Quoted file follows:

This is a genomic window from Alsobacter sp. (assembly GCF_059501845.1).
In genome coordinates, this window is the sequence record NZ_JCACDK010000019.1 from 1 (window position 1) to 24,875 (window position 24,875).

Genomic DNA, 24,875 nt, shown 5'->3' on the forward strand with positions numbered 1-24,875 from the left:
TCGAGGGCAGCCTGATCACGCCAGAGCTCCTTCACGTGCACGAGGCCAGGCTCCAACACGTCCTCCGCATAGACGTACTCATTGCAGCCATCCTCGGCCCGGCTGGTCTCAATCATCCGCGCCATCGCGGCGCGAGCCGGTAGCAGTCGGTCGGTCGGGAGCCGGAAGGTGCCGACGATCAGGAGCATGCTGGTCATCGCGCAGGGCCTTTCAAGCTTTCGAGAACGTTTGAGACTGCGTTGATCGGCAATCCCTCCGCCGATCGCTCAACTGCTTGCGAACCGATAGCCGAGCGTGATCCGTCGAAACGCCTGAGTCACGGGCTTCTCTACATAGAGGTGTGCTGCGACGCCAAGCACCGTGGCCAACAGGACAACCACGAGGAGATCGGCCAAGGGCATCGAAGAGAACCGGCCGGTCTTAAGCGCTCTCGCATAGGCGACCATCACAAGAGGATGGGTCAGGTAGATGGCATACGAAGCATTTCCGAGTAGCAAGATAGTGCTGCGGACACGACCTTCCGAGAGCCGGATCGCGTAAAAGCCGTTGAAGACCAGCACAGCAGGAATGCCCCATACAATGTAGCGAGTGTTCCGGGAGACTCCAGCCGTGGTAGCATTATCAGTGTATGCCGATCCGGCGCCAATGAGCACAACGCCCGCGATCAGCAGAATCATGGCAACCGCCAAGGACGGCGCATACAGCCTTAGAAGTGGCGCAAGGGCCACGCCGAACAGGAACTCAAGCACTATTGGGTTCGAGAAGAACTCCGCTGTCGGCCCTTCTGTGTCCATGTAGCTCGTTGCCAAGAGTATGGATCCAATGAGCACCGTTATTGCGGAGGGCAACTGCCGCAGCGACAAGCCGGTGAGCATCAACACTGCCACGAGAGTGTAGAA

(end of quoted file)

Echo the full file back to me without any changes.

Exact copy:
This is a genomic window from Alsobacter sp. (assembly GCF_059501845.1).
In genome coordinates, this window is the sequence record NZ_JCACDK010000019.1 from 1 (window position 1) to 24,875 (window position 24,875).

Genomic DNA, 24,875 nt, shown 5'->3' on the forward strand with positions numbered 1-24,875 from the left:
TCGAGGGCAGCCTGATCACGCCAGAGCTCCTTCACGTGCACGAGGCCAGGCTCCAACACGTCCTCCGCATAGACGTACTCATTGCAGCCATCCTCGGCCCGGCTGGTCTCAATCATCCGCGCCATCGCGGCGCGAGCCGGTAGCAGTCGGTCGGTCGGGAGCCGGAAGGTGCCGACGATCAGGAGCATGCTGGTCATCGCGCAGGGCCTTTCAAGCTTTCGAGAACGTTTGAGACTGCGTTGATCGGCAATCCCTCCGCCGATCGCTCAACTGCTTGCGAACCGATAGCCGAGCGTGATCCGTCGAAACGCCTGAGTCACGGGCTTCTCTACATAGAGGTGTGCTGCGACGCCAAGCACCGTGGCCAACAGGACAACCACGAGGAGATCGGCCAAGGGCATCGAAGAGAACCGGCCGGTCTTAAGCGCTCTCGCATAGGCGACCATCACAAGAGGATGGGTCAGGTAGATGGCATACGAAGCATTTCCGAGTAGCAAGATAGTGCTGCGGACACGACCTTCCGAGAGCCGGATCGCGTAAAAGCCGTTGAAGACCAGCACAGCAGGAATGCCCCATACAATGTAGCGAGTGTTCCGGGAGACTCCAGCCGTGGTAGCATTATCAGTGTATGCCGATCCGGCGCCAATGAGCACAACGCCCGCGATCAGCAGAATCATGGCAACCGCCAAGGACGGCGCATACAGCCTTAGAAGTGGCGCAAGGGCCACGCCGAACAGGAACTCAAGCACTATTGGGTTCGAGAAGAACTCCGCTGTCGGCCCTTCTGTGTCCATGTAGCTCGTTGCCAAGAGTATGGATCCAATGAGCACCGTTATTGCGGAGGGCAACTGCCGCAGCGACAAGCCGGTGAGCATCAACACTGCCACGAGAGTGTAGAA